The Wimbush-to-Stepherson struck again for the go-ahead touchdown on their next offensive series, after Navy missed a field goal.
Wimbush ended his day with 164 passing yards and two touchdowns with 41 rushing yards and a rushing touchdown. Running back Josh Adams moved into fifth place in the school record book for the most all-time rushing yards as he rushed for 106 yards on 18 carries. Adams still appears to be on the Heisman Trophy’s radar. Notre Dame’s ability to make big plays helped to overcome a draining day for the Navy offense. Navy held the football for 42:42 in the game, leaving Notre Dame the football for fewer than 18 minutes. Navy quarterback Zach Abey led Navy with 87 yards on 29 carries and a touchdown (Anthony Gargiulo also had 87 rushing yards, but no touchdowns) as the Irish gave up 277 rushing yards.
Notre Dame will wrap up the regular season on the road next week against Stanford. After that, the Irish will wait to hear their bowl fate. Notre Dame is still in firm position to be selected for a New Years Six bowl game, although a shot at playing in the playoff appears to still be an incredibly long shot with little time to spare.
Navy will also be on the road next week for one more conference game. The Midshipmen take on Houston on Friday afternoon after Thanksgiving. Navy will not play for the conference championship game, but they will play one more game before the bowl season with the annual Army-Navy Game in Philadelphia on Dec. 9.
The key for Navy to score a win on the road against Notre Dame is simple. Work the clock as much as possible and get points at all costs, and capitalize on any mistakes by the Irish. So far, so good? Almost.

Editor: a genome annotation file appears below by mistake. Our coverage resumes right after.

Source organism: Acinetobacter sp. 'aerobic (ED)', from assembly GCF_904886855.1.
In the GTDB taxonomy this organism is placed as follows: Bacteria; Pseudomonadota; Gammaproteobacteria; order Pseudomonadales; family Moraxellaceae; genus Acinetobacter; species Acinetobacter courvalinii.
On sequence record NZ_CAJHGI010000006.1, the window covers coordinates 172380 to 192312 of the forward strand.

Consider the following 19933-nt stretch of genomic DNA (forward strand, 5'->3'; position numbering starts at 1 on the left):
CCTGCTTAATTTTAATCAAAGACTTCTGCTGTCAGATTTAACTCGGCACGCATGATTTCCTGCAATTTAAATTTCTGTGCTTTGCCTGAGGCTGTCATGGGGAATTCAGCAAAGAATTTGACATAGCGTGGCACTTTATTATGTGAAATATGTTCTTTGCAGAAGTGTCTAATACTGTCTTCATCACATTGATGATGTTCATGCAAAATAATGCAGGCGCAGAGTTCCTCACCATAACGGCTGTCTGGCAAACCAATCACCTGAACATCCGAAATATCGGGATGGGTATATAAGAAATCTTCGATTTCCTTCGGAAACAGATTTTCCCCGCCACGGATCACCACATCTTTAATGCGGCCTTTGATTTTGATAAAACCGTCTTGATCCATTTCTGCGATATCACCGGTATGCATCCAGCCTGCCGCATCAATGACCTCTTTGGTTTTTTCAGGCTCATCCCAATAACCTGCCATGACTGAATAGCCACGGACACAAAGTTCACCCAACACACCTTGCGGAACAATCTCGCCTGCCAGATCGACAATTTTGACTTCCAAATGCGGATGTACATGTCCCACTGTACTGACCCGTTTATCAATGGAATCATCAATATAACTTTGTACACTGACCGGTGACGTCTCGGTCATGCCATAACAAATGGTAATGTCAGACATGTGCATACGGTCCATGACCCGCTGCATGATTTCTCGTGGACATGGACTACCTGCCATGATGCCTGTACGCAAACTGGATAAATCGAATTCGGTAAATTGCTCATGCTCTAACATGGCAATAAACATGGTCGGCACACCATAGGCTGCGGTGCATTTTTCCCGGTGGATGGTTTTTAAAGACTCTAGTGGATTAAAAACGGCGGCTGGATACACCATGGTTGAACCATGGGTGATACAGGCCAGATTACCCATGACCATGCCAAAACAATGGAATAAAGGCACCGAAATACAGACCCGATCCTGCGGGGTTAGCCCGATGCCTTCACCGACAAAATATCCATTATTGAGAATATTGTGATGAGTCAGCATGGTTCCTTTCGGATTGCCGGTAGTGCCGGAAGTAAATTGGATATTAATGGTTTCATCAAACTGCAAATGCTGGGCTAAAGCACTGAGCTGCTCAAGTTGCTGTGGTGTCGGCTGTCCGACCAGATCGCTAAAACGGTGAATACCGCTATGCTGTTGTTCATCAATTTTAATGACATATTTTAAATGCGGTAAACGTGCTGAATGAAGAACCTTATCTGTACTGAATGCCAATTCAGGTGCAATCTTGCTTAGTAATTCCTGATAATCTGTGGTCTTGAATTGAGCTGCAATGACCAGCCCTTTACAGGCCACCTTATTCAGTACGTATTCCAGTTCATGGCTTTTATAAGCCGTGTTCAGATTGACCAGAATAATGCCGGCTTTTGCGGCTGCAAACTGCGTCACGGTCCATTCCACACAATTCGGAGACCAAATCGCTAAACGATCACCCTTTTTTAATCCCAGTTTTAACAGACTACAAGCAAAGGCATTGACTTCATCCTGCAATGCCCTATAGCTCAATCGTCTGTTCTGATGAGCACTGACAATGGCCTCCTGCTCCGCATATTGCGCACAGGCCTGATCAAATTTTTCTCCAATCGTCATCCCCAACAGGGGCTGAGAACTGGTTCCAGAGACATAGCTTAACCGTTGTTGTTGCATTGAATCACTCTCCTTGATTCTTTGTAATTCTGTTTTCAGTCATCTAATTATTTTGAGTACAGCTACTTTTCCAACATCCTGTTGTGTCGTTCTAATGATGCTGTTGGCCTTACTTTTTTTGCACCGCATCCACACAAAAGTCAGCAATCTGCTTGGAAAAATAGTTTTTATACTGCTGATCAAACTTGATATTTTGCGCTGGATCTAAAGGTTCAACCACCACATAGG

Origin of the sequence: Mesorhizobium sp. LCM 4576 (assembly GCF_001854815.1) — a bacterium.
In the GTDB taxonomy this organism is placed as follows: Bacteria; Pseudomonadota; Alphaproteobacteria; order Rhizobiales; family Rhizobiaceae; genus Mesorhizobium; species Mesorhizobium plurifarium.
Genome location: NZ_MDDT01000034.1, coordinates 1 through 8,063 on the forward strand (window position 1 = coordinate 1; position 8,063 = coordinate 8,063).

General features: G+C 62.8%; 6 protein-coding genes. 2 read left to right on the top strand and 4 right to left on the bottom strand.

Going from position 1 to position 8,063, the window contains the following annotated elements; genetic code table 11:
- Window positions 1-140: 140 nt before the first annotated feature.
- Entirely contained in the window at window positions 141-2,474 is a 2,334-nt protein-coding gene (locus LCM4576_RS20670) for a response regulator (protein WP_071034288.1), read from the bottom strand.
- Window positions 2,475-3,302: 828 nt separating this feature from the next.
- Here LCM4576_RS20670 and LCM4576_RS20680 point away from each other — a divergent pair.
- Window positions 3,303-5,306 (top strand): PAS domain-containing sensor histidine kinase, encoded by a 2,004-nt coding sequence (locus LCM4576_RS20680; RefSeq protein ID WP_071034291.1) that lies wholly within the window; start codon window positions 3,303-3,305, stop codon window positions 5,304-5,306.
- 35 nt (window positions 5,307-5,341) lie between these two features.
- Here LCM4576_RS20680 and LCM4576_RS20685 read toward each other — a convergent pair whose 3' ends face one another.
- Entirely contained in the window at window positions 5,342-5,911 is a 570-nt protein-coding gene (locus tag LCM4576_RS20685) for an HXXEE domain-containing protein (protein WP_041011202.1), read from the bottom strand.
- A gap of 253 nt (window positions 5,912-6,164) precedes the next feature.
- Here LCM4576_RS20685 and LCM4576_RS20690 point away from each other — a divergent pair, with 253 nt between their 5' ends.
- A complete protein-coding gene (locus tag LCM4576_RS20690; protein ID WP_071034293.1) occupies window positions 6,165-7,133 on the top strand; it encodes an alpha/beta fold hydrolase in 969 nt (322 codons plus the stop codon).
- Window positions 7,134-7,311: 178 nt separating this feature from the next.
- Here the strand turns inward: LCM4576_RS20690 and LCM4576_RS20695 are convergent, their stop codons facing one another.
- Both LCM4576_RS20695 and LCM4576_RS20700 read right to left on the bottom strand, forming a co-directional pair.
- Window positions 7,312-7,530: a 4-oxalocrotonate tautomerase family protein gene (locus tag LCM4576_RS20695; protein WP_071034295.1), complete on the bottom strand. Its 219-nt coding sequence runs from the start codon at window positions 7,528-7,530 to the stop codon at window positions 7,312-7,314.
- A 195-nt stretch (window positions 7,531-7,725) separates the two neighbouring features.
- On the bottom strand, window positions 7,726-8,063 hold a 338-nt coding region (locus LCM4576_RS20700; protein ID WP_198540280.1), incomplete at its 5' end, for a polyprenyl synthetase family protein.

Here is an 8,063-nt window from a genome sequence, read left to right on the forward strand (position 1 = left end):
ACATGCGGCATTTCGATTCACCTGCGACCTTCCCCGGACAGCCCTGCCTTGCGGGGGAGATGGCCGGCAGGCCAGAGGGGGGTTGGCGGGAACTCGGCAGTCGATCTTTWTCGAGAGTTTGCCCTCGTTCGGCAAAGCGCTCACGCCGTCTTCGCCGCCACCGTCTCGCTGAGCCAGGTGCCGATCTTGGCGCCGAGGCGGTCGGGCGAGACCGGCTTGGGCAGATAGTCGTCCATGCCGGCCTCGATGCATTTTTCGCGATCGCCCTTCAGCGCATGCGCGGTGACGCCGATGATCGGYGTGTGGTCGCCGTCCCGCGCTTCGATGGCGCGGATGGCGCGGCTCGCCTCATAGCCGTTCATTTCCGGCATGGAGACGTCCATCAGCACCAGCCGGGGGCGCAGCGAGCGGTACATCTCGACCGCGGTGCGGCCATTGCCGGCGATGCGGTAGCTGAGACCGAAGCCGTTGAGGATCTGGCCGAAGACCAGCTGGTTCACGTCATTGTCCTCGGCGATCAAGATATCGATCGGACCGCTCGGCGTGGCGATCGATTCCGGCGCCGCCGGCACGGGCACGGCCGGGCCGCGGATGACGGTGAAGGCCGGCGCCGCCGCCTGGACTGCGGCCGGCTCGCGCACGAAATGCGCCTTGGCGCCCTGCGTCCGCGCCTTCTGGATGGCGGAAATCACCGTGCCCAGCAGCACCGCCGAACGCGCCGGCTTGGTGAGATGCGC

Navy is tied with Notre Dame in Notre Dame Stadium at halftime, 10-10. Navy took advantage of a turnover by the Irish special teams unit, but the defense could not hold off a few big plays in the final minute that led to a Brandon Wimbush rushing touchdown to draw the game even at 10-10 just before halftime.
Chris Finke fumbled a punt to give Navy the football at the 39-yard line on the Notre Dame side of the field. Navy then marched 39 yards over 11 plays to take a 10-3 lead with a Zach Abey touchdown push.
Navy has held the football for just over 20 minutes in the first half, which means everything is going according to plan. It will be important for Navy’s defense to avoid giving up some big plays against the Irish. Big plays allowed Notre Dame to move down the field into position to the game just before halftime.
Notre Dame running back Josh Adams moved up the school record book by becoming the fifth-leading rusher in school history in the first half.
Notre Dame still has plenty to be playing for a week after an embarrassing loss at Miami. If Notre Dame has an advantage, it is the depth and strength the Irish should be able to take advantage of in the second half. But if Navy can keep working the clock, utilizing that advantage may not be effective.